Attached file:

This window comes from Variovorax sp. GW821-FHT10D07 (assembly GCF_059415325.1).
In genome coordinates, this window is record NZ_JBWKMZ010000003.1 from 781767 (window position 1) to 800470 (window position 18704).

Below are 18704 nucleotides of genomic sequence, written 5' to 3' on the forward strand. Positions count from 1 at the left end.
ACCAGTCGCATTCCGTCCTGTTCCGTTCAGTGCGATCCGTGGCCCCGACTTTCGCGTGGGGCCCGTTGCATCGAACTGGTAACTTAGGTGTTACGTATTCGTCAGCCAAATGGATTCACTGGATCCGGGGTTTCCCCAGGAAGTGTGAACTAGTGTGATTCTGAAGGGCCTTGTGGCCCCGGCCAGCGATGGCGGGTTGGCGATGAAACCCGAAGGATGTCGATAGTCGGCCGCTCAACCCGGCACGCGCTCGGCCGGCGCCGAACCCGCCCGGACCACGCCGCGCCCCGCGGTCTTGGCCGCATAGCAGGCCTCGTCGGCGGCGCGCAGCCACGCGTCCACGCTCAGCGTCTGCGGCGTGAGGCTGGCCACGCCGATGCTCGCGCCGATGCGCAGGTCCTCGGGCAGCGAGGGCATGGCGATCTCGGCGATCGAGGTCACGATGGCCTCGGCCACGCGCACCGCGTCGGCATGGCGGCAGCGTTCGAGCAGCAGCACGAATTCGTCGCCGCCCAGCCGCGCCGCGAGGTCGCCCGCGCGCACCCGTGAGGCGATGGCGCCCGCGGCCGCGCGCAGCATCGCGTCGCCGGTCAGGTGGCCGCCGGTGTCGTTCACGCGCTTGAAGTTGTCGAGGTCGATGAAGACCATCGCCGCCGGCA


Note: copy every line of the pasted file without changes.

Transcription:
This window comes from Variovorax sp. GW821-FHT10D07 (assembly GCF_059415325.1).
In genome coordinates, this window is record NZ_JBWKMZ010000003.1 from 781767 (window position 1) to 800470 (window position 18704).

Below are 18704 nucleotides of genomic sequence, written 5' to 3' on the forward strand. Positions count from 1 at the left end.
ACCAGTCGCATTCCGTCCTGTTCCGTTCAGTGCGATCCGTGGCCCCGACTTTCGCGTGGGGCCCGTTGCATCGAACTGGTAACTTAGGTGTTACGTATTCGTCAGCCAAATGGATTCACTGGATCCGGGGTTTCCCCAGGAAGTGTGAACTAGTGTGATTCTGAAGGGCCTTGTGGCCCCGGCCAGCGATGGCGGGTTGGCGATGAAACCCGAAGGATGTCGATAGTCGGCCGCTCAACCCGGCACGCGCTCGGCCGGCGCCGAACCCGCCCGGACCACGCCGCGCCCCGCGGTCTTGGCCGCATAGCAGGCCTCGTCGGCGGCGCGCAGCCACGCGTCCACGCTCAGCGTCTGCGGCGTGAGGCTGGCCACGCCGATGCTCGCGCCGATGCGCAGGTCCTCGGGCAGCGAGGGCATGGCGATCTCGGCGATCGAGGTCACGATGGCCTCGGCCACGCGCACCGCGTCGGCATGGCGGCAGCGTTCGAGCAGCAGCACGAATTCGTCGCCGCCCAGCCGCGCCGCGAGGTCGCCCGCGCGCACCCGTGAGGCGATGGCGCCCGCGGCCGCGCGCAGCATCGCGTCGCCGGTCAGGTGGCCGCCGGTGTCGTTCACGCGCTTGAAGTTGTCGAGGTCGATGAAGACCATCGCCGCCGGCA